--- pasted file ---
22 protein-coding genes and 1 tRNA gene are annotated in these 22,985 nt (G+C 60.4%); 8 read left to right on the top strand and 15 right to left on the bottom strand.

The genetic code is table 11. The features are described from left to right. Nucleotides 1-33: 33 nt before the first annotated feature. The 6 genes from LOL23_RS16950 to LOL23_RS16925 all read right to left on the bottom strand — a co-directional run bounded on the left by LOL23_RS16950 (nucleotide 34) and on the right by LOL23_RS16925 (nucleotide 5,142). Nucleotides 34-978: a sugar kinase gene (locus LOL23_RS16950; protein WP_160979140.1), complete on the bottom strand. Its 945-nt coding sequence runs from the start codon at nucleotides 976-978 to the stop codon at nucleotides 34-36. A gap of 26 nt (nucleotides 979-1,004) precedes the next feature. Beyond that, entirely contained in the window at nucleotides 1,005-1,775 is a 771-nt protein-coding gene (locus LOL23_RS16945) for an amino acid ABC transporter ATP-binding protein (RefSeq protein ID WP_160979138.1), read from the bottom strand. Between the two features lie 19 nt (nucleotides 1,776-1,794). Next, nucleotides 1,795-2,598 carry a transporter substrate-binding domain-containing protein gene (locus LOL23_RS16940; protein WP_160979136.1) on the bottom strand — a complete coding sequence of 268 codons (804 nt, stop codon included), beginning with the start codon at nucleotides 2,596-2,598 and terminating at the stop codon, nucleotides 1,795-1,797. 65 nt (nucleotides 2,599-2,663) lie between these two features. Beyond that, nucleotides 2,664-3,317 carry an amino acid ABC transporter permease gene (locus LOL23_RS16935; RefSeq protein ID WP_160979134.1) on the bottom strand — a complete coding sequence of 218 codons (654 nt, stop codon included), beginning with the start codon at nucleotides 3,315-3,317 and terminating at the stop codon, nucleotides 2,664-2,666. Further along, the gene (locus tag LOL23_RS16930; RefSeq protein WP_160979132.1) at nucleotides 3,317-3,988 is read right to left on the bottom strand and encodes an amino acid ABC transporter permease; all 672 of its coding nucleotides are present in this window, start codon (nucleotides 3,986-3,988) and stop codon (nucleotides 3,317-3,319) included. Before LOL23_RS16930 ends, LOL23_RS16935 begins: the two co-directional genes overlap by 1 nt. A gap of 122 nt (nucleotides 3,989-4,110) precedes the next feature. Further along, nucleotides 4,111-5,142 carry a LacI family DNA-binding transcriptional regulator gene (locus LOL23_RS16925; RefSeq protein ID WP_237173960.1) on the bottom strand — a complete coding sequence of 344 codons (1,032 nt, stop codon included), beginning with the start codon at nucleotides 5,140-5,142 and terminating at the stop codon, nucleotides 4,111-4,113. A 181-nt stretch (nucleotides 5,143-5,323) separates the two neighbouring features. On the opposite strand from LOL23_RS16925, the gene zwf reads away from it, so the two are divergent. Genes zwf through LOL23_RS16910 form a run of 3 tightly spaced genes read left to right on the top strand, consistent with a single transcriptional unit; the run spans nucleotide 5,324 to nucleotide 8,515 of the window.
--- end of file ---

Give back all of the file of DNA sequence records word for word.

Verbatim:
22 protein-coding genes and 1 tRNA gene are annotated in these 22,985 nt (G+C 60.4%); 8 read left to right on the top strand and 15 right to left on the bottom strand.

The genetic code is table 11. The features are described from left to right. Nucleotides 1-33: 33 nt before the first annotated feature. The 6 genes from LOL23_RS16950 to LOL23_RS16925 all read right to left on the bottom strand — a co-directional run bounded on the left by LOL23_RS16950 (nucleotide 34) and on the right by LOL23_RS16925 (nucleotide 5,142). Nucleotides 34-978: a sugar kinase gene (locus LOL23_RS16950; protein WP_160979140.1), complete on the bottom strand. Its 945-nt coding sequence runs from the start codon at nucleotides 976-978 to the stop codon at nucleotides 34-36. A gap of 26 nt (nucleotides 979-1,004) precedes the next feature. Beyond that, entirely contained in the window at nucleotides 1,005-1,775 is a 771-nt protein-coding gene (locus LOL23_RS16945) for an amino acid ABC transporter ATP-binding protein (RefSeq protein ID WP_160979138.1), read from the bottom strand. Between the two features lie 19 nt (nucleotides 1,776-1,794). Next, nucleotides 1,795-2,598 carry a transporter substrate-binding domain-containing protein gene (locus LOL23_RS16940; protein WP_160979136.1) on the bottom strand — a complete coding sequence of 268 codons (804 nt, stop codon included), beginning with the start codon at nucleotides 2,596-2,598 and terminating at the stop codon, nucleotides 1,795-1,797. 65 nt (nucleotides 2,599-2,663) lie between these two features. Beyond that, nucleotides 2,664-3,317 carry an amino acid ABC transporter permease gene (locus LOL23_RS16935; RefSeq protein ID WP_160979134.1) on the bottom strand — a complete coding sequence of 218 codons (654 nt, stop codon included), beginning with the start codon at nucleotides 3,315-3,317 and terminating at the stop codon, nucleotides 2,664-2,666. Further along, the gene (locus tag LOL23_RS16930; RefSeq protein WP_160979132.1) at nucleotides 3,317-3,988 is read right to left on the bottom strand and encodes an amino acid ABC transporter permease; all 672 of its coding nucleotides are present in this window, start codon (nucleotides 3,986-3,988) and stop codon (nucleotides 3,317-3,319) included. Before LOL23_RS16930 ends, LOL23_RS16935 begins: the two co-directional genes overlap by 1 nt. A gap of 122 nt (nucleotides 3,989-4,110) precedes the next feature. Further along, nucleotides 4,111-5,142 carry a LacI family DNA-binding transcriptional regulator gene (locus LOL23_RS16925; RefSeq protein ID WP_237173960.1) on the bottom strand — a complete coding sequence of 344 codons (1,032 nt, stop codon included), beginning with the start codon at nucleotides 5,140-5,142 and terminating at the stop codon, nucleotides 4,111-4,113. A 181-nt stretch (nucleotides 5,143-5,323) separates the two neighbouring features. On the opposite strand from LOL23_RS16925, the gene zwf reads away from it, so the two are divergent. Genes zwf through LOL23_RS16910 form a run of 3 tightly spaced genes read left to right on the top strand, consistent with a single transcriptional unit; the run spans nucleotide 5,324 to nucleotide 8,515 of the window.